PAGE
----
March 26, 2021
We’ve gotten increasingly comfortable with the notion of 3D printing production-grade parts for automobiles and airplanes, and the technology is frequently tapped to create bespoke products—whether a fashion item or a custom-fit prosthesis. More recently, 3D printing played a huge role in addressing pandemic-induced shortages of Personal Protective Equipment (PPE), including masks, swabs, and face shields.
Now, 3D printing is taking root in the building industry as a way to help customers understand design layouts, to create custom job site pieces, and even as a construction method as contractors and buyers seek more sustainable materials and building options. 3D printing’s emergence in the construction and homebuilding industry appears poised for growth: A Markets and Markets report projects the concrete 3D printing market to be valued at $56.4 million by 2021.
A notable example of where this trend is heading is a 3D printed, zero net energy neighborhood being planned in Rancho Mirage, CA. According to a recent report on CNN, the Palari Group said it plans to build 15 eco-friendly 3D printed homes on a five-acre spot; each single-story home will be 1,450 square feet and be made from a fire resistant stone composite material. The developer is working with Mighty Buildings on the project, using 3D printed modular panels that fit together like “lego blocks.”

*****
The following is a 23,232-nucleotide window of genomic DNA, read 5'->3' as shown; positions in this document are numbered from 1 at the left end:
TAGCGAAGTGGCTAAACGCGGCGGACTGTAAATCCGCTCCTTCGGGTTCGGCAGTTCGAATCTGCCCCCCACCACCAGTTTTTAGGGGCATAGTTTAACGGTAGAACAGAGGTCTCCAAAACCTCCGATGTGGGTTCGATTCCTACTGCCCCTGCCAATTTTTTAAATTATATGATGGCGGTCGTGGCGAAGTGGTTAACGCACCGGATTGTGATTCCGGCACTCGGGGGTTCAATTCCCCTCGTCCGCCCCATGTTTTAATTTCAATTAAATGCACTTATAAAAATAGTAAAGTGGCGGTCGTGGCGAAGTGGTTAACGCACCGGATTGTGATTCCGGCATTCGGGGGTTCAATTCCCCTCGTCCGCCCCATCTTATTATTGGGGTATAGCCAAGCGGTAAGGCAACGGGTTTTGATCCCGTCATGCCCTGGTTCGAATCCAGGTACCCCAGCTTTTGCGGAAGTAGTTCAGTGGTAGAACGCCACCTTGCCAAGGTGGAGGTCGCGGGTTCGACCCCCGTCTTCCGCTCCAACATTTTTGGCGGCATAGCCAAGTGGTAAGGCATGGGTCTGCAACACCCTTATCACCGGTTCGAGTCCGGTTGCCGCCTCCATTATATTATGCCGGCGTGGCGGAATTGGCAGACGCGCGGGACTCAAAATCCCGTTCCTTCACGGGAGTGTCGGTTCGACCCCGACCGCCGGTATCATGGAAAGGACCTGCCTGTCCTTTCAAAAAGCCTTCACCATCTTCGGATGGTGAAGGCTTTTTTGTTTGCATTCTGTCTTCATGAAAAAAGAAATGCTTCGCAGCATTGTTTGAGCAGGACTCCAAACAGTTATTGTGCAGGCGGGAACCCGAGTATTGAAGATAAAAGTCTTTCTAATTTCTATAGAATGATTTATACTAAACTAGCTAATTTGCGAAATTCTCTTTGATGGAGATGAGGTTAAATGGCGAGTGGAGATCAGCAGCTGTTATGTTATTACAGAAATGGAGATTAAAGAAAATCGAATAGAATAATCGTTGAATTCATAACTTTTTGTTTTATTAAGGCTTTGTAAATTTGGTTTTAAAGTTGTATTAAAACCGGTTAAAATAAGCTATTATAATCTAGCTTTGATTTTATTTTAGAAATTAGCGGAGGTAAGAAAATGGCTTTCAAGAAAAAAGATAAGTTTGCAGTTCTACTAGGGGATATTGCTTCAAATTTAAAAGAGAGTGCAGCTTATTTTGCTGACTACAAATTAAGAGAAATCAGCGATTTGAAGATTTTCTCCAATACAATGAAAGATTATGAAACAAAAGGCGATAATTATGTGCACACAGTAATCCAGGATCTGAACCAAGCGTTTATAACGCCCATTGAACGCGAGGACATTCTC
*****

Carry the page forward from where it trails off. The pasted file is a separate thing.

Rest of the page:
Forte Specialty Contractors, a Las Vegas construction firm, is also bullish on 3D printing’s role in residential and commercial building projects. Scott Acton, CEO and founder, says the firm isn’t ready to build actual homes using the technology, however, it is tapping 3D printing in myriad other ways, for providing mockups of renovation and building designs and for creating custom theme park pieces.
Using the large-scale Massivit 1800 Pro 3D printer, the firm is outputting scale models of its new homes to help clients better understand design elements and to avoid misunderstandings that can lead to costly and time-consuming change orders. By building a large-scale model of a building or renovated room design, Forte can help clients understand things like what doors open which way and even how furniture would look in a room.
“It’s a great communications tool for us and removes assumptions,” Acton says. “3D printing provides a way to communicate spatially and affordably to do redesigns in a controlled environment and not have a lot of change orders in the field. It’s a way for us to mitigate risk on design and layout by doing things virtually.”
The Massivit 1800 3D printer can produce pieces up to 5’9”, high using a proprietary additive manufacturing gel technology that instantly cures to produce lightweight, hollow objects. One of the biggest use cases for the printer is producing super-size signage, displays, and specialty pieces—the latter, an application also used by Forte for its hospitality, restaurant, and entertainment clients. The build area is 57 inches wide, 44 inches in depth, and 70 inches high.
In fact, it’s the sheer size of the Massivit build plate that makes the technology particularly appealing to Forte Specialty Contractors. “Everything we do is really massive so the build plate size is important to do larger pieces,” Acton says.
To learn more about the Massivit 3D printing technology used in Forte’s building construction application, check out this link.
About the Author
Beth Stackpole is a contributing editor to Digital Engineering. Send e-mail about this article to [email protected].Follow DE